A Societal Shift
The simple answer is laid out in WEF founder Klaus Schwab's introductory piece in TIME's "Great Reset" issue. The neoliberal policies that have dominated in recent decades "have proved wrong." Amid the insistence that our economy will function better without government intervention, workers, citizens, and the planet have suffered.
From declining wages, to the rising cost of basic necessities like housing, healthcare, and education, and the rapid approach of climate collapse, things have not been going well. So the WEF is pushing a new approach.
The more complicated answer is that we have changed. The attitude of the citizenry has adapted. No longer devoted to a Cold War battle between capitalism and communism, we have adjusted to a reality in which 42% of the workers earn less than $15 an hour.
We've adapted to the fact that the wealthiest family in the world makes its fortune on the backs of workers who rely on government assistance to make ends meet. We've adapted to the fact that most of us won't live as well as our parents. We've adapted to the fact that a basic standard of education requires taking on massive debt, and that a single medical event can be financially crippling.
We've adapted to the fact that the global temperature has been trending steadily upward — along with wildfires, droughts, hurricanes, and other effects of climate change. And we've adapted to the fact that the fossil fuel companies that knowingly caused this horrifying reality continue to operate with impunity.
It's only natural — in the context of rising inequality, environmental catastrophe, and the immiseration of generations of workers — that many of us would abandon allegiances to the system that brought us here.
For people like Glenn Beck, the thought of paying higher taxes may still conjure the specter of communism. But for those of us who don't make $20 million a year — with $250 million in the bank — the thought of things continuing on our current trajectory is quite a bit more frightening.
Protesters at the 2020 World Economic Forum in Davos
That's why Democratic Socialism has seen a sudden surge in popularity. It's why free, government-run healthcare is now a widely popular proposal, and why the slogan "eat the rich" has become a rallying cry in recent years.
People are hungry for real change. And if they don't get it soon, there will be consequences. Those consequences could look like economic collapse due to the erosion of the American middle-class. Or they could look like an armed revolution.
In either case, investors and executives who are paying attention know that it won't be good for the bottom line. That's where "The Big Reset" comes in.
If corporations and governments can make some bare-minimum changes to counteract the ravages of laissez-faire economic policy, maybe they can avoid the worst. And if they can make themselves look good in the process, all the better.
And that's why we should all be scared of "The Great Reset." It is not a high-level plot to install a global hegemony. It's a PR campaign to restore the reputation of the current global hegemony.
Whatever the plan's merits — the full details will be revealed in Davos in January of 2021 — the companies and the executives who are promoting it have their own self-interests at heart. They can express ideas about stakeholders and a collective good all they want, but if they can find a way to make themselves look benevolent without sacrificing profits, they will.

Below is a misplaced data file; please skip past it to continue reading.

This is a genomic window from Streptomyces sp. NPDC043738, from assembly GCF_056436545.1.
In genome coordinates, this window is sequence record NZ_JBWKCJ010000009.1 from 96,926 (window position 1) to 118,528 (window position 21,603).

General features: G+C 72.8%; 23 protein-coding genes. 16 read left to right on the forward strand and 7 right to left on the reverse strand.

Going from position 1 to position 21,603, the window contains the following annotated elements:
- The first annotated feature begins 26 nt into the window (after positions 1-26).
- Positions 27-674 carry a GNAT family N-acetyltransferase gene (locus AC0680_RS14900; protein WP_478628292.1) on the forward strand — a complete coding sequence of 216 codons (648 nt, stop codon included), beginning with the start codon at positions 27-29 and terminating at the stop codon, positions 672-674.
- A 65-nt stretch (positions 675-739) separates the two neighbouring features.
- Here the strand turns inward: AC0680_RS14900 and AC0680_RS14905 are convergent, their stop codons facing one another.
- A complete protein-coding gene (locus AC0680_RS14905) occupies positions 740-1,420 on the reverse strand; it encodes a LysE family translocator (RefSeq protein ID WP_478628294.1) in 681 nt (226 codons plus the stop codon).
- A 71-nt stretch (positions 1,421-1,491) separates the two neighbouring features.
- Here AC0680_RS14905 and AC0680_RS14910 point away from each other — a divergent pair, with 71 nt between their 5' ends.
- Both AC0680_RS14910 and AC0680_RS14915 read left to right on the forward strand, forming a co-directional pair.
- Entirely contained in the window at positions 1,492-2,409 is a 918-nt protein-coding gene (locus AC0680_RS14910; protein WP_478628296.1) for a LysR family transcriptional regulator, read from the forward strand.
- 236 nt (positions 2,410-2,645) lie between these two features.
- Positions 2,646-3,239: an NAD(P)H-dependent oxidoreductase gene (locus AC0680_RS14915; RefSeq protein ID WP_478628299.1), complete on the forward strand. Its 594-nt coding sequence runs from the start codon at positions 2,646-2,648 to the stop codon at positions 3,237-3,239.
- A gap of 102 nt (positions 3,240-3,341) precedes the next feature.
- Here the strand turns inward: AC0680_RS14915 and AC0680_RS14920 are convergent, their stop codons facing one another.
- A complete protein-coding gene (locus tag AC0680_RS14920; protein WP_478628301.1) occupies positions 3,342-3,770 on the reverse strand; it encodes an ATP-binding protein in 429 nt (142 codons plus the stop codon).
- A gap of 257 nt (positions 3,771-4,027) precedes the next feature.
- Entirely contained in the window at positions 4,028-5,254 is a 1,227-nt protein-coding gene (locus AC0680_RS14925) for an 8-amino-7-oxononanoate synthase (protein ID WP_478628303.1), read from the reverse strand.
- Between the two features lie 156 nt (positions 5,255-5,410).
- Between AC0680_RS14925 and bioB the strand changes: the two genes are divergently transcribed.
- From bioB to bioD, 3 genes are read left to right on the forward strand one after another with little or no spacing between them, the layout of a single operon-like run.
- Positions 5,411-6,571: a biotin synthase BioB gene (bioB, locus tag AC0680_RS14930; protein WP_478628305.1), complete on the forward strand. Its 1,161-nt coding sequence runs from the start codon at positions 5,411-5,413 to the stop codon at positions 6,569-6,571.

Ultimately, the idea underlying "The Great Reset" is that government and industry should work in tandem to determine the best policies. They want to prove that they can police themselves by implementing things like Bank of America CEO Brian Moynihan's "Stakeholder Capitalism Metrics."
The Great Reset www.youtube.com
Whether they acknowledge it or not, they are asserting that we don't need stronger government protections to step in and force them to stop exploiting workers or ravaging the Earth. They are responsible. They can be trusted.
They can dress that idea up as something new, and tell us they're looking out for us this time, but it's the same old story. It's neoliberalism by another name.
In the best case scenario, "The Great Reset," does result in some incremental improvements in policy. As we move on from the coronavirus pandemic, the plan could borrow concepts from The Green New Deal to offer a slightly more tolerable system — until those gains begin to erode again.
In the worst case scenario, the execution of the "The Great Reset" will be co-opted by the familiar forces of neoliberalism, changing things for the worse while the PR campaign convinces the public that everything is okay. If they succeed in persuading us that we don't need to keep fighting for a more equitable distribution of power and wealth, we will continue to creep toward oligarchy, with wealth controlling every aspect of our society.
So, no, there is not a communist conspiracy to use COVID-19 and global warming as an excuse to establish the dreaded "New World Order." The capitalists behind "The Great Reset" are not interested in destroying capitalism, and most of them are probably well meaning.
But we should all be scared that this band-aid will be used to cover up the festering wound of our diseased system.